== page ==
Stocks finished modestly higher in a choppy session Wednesday, as upbeat earnings news boosted tech names and investors weighed a solid report on U.S. productivity. Falling oil prices and a corresponding retreat in energy shares helped pull the Dow back down after crossing 12,700 for the first time ever.
On Wednesday, the Dow Jones industrial average edged up 0.56 points, or less than 0.01%, to 12,666.87, after bobbing above its all-time closing high of 12,673.68, set Feb. 1. The broader Standard & Poor's 500 index rose 2.02 points, or 0.14%, to 1,450.02. The tech-heavy Nasdaq composite climbed 19.01 points, or 0.77%, to 2,490.5.
NYSE breadth was positive, with 19 issues advancing for every 13 declining. Nasdaq breadth was 19-12 positive.
The recent sideways market could be good for stocks, some analysts say. "The market at present appears to have little impetus to either the upside or downside," says Richard Dickson, senior market strategist at Lowry's Reports. "On a longer term basis, this should be a positive for the market, as the ability to correct an overbought condition by trading sideways or though a shallow correction is considered to be a sign of strength."
In economic news, U.S. nonfarm productivity climbed 3% in the fourth quarter, following a modest 0.1% decline in the third quarter. Unit labor costs moderated to a 1.7% pace, from an upwardly revised 3.2% in the third quarter. "This is great news for the Fed," says Action Economics.
Meanwhile, Philadelphia Federal Reserve President Charles Plosser said the central bank may need to take further actions to reduce inflation. He also said the housing market may be stabilizing.
Treasury Secretary Henry Paulson told the House Budget Committee he supports a tougher regulator for mortgage companies Fannie Mae (FNM) and Freddie Mac (FRE).
Thursday's economic docket brings data on wholesale trade, consumer credit, and weekly jobless claims.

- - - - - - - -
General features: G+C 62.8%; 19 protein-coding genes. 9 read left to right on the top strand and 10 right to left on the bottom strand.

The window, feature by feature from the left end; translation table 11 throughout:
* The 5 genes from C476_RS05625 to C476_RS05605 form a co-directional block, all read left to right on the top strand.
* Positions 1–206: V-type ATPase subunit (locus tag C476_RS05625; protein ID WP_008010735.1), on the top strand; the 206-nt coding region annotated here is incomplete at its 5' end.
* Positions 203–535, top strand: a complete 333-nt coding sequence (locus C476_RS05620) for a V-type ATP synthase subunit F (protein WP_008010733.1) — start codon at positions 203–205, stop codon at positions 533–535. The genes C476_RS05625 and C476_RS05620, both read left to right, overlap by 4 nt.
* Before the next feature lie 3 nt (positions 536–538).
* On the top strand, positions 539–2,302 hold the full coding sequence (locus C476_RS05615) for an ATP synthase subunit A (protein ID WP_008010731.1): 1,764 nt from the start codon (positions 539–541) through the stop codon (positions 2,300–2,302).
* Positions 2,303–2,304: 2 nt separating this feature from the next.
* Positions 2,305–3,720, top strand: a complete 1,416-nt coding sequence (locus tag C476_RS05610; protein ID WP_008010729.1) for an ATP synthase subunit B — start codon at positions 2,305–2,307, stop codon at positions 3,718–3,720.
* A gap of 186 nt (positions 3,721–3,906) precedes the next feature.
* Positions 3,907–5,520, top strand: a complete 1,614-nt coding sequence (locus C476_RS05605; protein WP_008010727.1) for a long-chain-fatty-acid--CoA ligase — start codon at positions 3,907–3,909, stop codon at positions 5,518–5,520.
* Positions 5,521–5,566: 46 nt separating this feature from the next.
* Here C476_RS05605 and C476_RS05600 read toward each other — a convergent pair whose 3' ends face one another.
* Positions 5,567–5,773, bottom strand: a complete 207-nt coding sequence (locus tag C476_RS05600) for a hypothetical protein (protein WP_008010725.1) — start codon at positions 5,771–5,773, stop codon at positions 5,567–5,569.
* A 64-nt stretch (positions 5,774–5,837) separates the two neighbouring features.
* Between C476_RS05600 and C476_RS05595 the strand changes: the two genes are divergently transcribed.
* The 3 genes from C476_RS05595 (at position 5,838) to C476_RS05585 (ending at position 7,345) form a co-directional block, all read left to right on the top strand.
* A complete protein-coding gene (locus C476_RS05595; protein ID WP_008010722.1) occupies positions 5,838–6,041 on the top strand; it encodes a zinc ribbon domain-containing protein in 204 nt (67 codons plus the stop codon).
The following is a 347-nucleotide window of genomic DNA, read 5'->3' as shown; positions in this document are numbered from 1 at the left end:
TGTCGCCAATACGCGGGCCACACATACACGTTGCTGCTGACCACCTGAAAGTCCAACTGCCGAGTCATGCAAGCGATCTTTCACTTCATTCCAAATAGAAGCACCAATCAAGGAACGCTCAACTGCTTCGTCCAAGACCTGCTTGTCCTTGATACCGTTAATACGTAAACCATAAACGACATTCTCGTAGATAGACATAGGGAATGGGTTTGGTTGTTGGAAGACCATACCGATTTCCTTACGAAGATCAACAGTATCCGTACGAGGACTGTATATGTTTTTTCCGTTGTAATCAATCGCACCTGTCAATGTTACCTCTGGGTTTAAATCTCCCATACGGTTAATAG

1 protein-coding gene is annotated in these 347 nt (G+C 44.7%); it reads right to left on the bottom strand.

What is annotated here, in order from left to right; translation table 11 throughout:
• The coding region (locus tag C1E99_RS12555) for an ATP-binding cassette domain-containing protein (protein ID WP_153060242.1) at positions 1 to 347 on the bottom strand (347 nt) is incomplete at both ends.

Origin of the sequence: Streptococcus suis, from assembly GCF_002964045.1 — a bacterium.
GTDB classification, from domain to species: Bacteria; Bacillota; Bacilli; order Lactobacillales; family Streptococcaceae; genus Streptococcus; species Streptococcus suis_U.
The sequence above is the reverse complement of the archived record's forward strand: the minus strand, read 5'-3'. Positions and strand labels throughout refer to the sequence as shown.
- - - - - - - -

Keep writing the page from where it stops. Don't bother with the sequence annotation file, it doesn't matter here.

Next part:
Oil prices dropped, weighing on corresponding shares. In the energy markets, March West Texas Intermediate crude oil futures fell $1.17 to $57.71 a barrel, giving up early gains despite a weekly inventory report revealing an unexpected decline in crude supplies. Crude futures failed for a third straight day to crack the $60 barrier.
Among Wednesday's stocks in the news, Cisco (CSCO) was higher after the networking equipment maker reported higher fourth-quarter earnings and forecast sales that would exceed analysts' estimates.
News Corp. (NWS) was higher after the media conglomerate logged a decline in earnings for its fiscal second quarter, but still topped Wall Street expectations.
Cigna (CI) was higher after the health insurer posted an 11% rise in fourth-quarter profit.
DirecTV (DTV) was higher after the satellite TV provider said its fourth-quarter earnings more than doubled.
Oil and natural gas producer Devon Energy (DVN) was lower after the company said fourth-quarter net income fell 40%.
Companies set to report earnings later Wednesday include Disney (DIS). The company was expected to report earnings of 39 cents per share on $9.5 billion in revenue, up from 35 cents per share on $8.9 billion a year earlier, says Reuters Estimates.
Among companies due to announce quarterly results Thursday are PepsiCo (PEP) and Qwest (Q).
Elsewhere, Nike (NKE) was higher after executives said they will add 100 new company stores in an effort to reach $23 billion in sales by 2011.
Equity Office Properties (EOP) was lower after Vornado Realty Trust said it was withdrawing its $23.2 billion buyout bid for the real estate company. Equity Office shareholders approved a $23 billion buyout offer from Blackstone Group.
In analyst calls, Tyco (TYC) was lower after Deutsche Bank lowered its recommendation on the company from buy to hold following Tuesday's disappointing earnings news.
European markets finished higher. The FTSE-100 index in London rose 23.2 points, or 0.37%, to 6,369.5. Germany's DAX index added 39.86 points, or 0.58%, to 6,915.56. In Paris, the CAC 40 index was up 26.22 points, or 0.46%, to 5,703.
Asian markets ended mixed. In Japan, the Nikkei 225 index lost 114.54 points, or 0.66%, to 17,292.32. In Hong Kong, the Hang Seng index gained 24.49 points, or 0.12%, to 20,679.69. Korea's Kospi index slipped 2.29 points, or 0.16%, to 1,426.29.
Treasury yields dipped as strong demand for the Treasury Department's 10-year note auction countered the strong fourth-quarter productivity report. The 10-year note rose modestly in price to 99-02/32 for a yield of 4.74%, while the 30-year bond advanced to 94-17/32 for a yield of 4.85%.